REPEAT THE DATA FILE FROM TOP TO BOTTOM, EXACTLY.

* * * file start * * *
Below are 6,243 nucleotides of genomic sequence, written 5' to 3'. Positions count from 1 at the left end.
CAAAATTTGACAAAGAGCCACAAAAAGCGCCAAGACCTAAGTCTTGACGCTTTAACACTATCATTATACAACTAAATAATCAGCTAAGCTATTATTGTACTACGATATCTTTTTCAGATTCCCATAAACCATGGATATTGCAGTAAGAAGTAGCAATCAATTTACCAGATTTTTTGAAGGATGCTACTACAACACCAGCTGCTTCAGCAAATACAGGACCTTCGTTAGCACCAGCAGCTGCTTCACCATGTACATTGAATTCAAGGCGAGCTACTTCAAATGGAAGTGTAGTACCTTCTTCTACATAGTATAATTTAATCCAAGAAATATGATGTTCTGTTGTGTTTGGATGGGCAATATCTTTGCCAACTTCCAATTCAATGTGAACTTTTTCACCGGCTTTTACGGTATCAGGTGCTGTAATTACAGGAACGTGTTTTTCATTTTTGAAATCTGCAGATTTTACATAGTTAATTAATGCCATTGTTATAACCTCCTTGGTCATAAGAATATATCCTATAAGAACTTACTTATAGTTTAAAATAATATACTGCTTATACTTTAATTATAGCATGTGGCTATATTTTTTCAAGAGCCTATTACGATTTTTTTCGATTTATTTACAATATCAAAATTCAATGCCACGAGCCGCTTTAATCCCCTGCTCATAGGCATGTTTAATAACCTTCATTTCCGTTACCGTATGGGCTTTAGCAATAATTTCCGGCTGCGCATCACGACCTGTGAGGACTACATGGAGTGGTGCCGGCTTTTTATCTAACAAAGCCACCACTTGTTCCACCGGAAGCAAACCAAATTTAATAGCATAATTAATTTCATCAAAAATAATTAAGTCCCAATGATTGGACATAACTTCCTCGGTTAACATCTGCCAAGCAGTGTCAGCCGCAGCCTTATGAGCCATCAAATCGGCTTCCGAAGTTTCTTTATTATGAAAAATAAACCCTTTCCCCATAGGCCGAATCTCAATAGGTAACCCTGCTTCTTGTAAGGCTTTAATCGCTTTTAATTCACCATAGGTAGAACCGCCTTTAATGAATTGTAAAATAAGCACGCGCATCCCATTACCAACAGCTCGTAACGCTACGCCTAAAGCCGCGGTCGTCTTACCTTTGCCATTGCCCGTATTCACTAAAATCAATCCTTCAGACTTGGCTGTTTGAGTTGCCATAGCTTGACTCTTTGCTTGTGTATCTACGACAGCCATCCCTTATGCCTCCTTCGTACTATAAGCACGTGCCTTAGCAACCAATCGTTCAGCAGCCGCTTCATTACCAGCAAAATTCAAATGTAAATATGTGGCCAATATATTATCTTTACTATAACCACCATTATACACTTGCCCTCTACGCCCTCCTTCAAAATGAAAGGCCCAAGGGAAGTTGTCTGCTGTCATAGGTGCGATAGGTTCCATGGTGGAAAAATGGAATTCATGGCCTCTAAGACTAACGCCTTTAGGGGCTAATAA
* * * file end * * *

Below are 6,243 nucleotides of genomic sequence, written 5' to 3'. Positions count from 1 at the left end.
CAAAATTTGACAAAGAGCCACAAAAAGCGCCAAGACCTAAGTCTTGACGCTTTAACACTATCATTATACAACTAAATAATCAGCTAAGCTATTATTGTACTACGATATCTTTTTCAGATTCCCATAAACCATGGATATTGCAGTAAGAAGTAGCAATCAATTTACCAGATTTTTTGAAGGATGCTACTACAACACCAGCTGCTTCAGCAAATACAGGACCTTCGTTAGCACCAGCAGCTGCTTCACCATGTACATTGAATTCAAGGCGAGCTACTTCAAATGGAAGTGTAGTACCTTCTTCTACATAGTATAATTTAATCCAAGAAATATGATGTTCTGTTGTGTTTGGATGGGCAATATCTTTGCCAACTTCCAATTCAATGTGAACTTTTTCACCGGCTTTTACGGTATCAGGTGCTGTAATTACAGGAACGTGTTTTTCATTTTTGAAATCTGCAGATTTTACATAGTTAATTAATGCCATTGTTATAACCTCCTTGGTCATAAGAATATATCCTATAAGAACTTACTTATAGTTTAAAATAATATACTGCTTATACTTTAATTATAGCATGTGGCTATATTTTTTCAAGAGCCTATTACGATTTTTTTCGATTTATTTACAATATCAAAATTCAATGCCACGAGCCGCTTTAATCCCCTGCTCATAGGCATGTTTAATAACCTTCATTTCCGTTACCGTATGGGCTTTAGCAATAATTTCCGGCTGCGCATCACGACCTGTGAGGACTACATGGAGTGGTGCCGGCTTTTTATCTAACAAAGCCACCACTTGTTCCACCGGAAGCAAACCAAATTTAATAGCATAATTAATTTCATCAAAAATAATTAAGTCCCAATGATTGGACATAACTTCCTCGGTTAACATCTGCCAAGCAGTGTCAGCCGCAGCCTTATGAGCCATCAAATCGGCTTCCGAAGTTTCTTTATTATGAAAAATAAACCCTTTCCCCATAGGCCGAATCTCAATAGGTAACCCTGCTTCTTGTAAGGCTTTAATCGCTTTTAATTCACCATAGGTAGAACCGCCTTTAATGAATTGTAAAATAAGCACGCGCATCCCATTACCAACAGCTCGTAACGCTACGCCTAAAGCCGCGGTCGTCTTACCTTTGCCATTGCCCGTATTCACTAAAATCAATCCTTCAGACTTGGCTGTTTGAGTTGCCATAGCTTGACTCTTTGCTTGTGTATCTACGACAGCCATCCCTTATGCCTCCTTCGTACTATAAGCACGTGCCTTAGCAACCAATCGTTCAGCAGCCGCTTCATTACCAGCAAAATTCAAATGTAAATATGTGGCCAATATATTATCTTTACTATAACCACCATTATACACTTGCCCTCTACGCCCTCCTTCAAAATGAAAGGCCCAAGGGAAGTTGTCTGCTGTCATAGGTGCGATAGGTTCCATGGTGGAAAAATGGAATTCATGGCCTCTAAGACTAACGCCTTTAGGGGCTAATAA